This is just a fraction of the cool items we have as part of our "Shop Life" collection. We'll keep you posted as we get closer to the exhibit's opening on October 1! 

-- Posted by Ana Colon

Thursday, August 2, 2012

Home Remedies from Back in the Day

Summer might bring great weather and shorter work hours, but it can be pretty rough on our bodies. Despite modern medicine and simple solutions found at the local drugstore, sometimes you can’t prevent falling under the weather.

Instead of (or in addition to) Theraflu and Hall's, some people treat their maladies with old school cures passed down from their abuelas and bubbies, or further up the line from their ancestors.

Image Courtesy New York Public Library

If you flip through The First Jewish-American Cookbook, published in 1871, you'll find a section dedicated to household cures for pesky seasonal illnesses. Here’s what Mrs. Esther Levy, the author of the book, suggests for our summer woes:

For that cold that sneaked up on you:
“Bathe the feet in warm water; if feverish, take a glass of hot milk with a tablespoonful of the best whiskey and a tablespoonful of lime water, sweetened with sugar; and in the morning, fasting, one tablespoonful of castor oil in milk. Be careful about exposure next day.”

For that cramp you got after getting lost on your way to a subway station:
“Stretch out the heel as far as possible, and at the same time draw the toes as much as possible towards the leg; it will give relief.”

For those mysterious mosquito bites you wake up to every morning:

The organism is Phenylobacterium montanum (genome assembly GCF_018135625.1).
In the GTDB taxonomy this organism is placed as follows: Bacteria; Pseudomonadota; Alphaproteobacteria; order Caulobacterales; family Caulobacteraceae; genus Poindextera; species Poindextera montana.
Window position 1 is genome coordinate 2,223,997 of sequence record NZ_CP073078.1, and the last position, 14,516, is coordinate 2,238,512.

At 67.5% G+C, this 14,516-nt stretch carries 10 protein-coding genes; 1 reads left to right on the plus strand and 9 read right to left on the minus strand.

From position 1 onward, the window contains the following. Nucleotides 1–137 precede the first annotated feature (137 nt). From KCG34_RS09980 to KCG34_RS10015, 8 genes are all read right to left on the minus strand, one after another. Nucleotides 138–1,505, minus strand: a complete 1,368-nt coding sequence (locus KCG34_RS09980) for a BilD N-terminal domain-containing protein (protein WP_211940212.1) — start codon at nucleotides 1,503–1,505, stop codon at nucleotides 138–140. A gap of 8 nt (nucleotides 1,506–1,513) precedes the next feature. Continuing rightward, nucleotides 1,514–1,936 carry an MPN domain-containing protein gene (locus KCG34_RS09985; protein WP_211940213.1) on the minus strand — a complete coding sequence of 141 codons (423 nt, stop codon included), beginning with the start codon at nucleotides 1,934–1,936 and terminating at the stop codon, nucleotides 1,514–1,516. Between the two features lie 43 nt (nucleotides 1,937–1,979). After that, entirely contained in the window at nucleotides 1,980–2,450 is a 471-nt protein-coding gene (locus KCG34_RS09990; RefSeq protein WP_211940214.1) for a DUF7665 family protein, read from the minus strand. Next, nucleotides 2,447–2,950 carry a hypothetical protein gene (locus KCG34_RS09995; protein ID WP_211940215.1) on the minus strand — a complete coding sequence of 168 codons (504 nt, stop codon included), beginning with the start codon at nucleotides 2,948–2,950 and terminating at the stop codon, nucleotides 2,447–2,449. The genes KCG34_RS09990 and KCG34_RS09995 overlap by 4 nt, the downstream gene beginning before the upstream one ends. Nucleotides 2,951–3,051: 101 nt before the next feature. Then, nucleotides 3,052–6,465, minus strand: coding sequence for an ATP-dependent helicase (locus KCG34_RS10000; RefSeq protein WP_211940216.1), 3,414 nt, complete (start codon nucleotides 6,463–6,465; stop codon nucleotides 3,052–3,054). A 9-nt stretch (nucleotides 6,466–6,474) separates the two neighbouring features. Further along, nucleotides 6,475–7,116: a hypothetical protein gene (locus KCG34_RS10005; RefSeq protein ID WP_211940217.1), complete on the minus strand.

“Put into a glass or basin of cold water, one ounce of alum, a handful of salt, and two tablespoonfuls of vinegar; run it on at night, and let it dry in the flesh.”
Image Courtesy New York Public Library

Feeling inspired by any of these Jewish-American remedies? Were you taught any special cures like these from an elder in your family? Tell us in the comments!

-- Posted by Ana Colon

Tuesday, July 31, 2012

A Shop Comes to Life at 97 Orchard

It's been exactly two months since we posted our last update on the "Shop Life" exhibit, and things are moving along quickly! The dust, plywood and puzzling artifacts have been removed; in their place a gleaming new space is emerging on the ground floor at 97 Orchard Street.

Everything--from paint color to floor finish and hardware--has been carefully selected to represent the era accurately. The finish work is being overseen by restoration craftsman and all-around Renaissance man Kevin Groves.

Kevin Groves at work

We'll be furnishing this space to re-create John and Caroline Schneider's German beer saloon, which served up lager and lunch in the 1870's.

The once and future Schneider's saloon

Next, Kevin's constructing built-in furniture, starting with the bar and back bar.  Once these are complete, Curator Pam Keech will begin filling the space with the objects that bring it to life--including expertly crafted faux food and carefully selected historic artifacts.

"Shop Life" is scheduled to open this October--we hope you'll join us for a tour!

-- Posted by Kira Garcia

Thursday, July 26, 2012

A Room With a [Legally Mandated] View: Housing Laws at 97 Orchard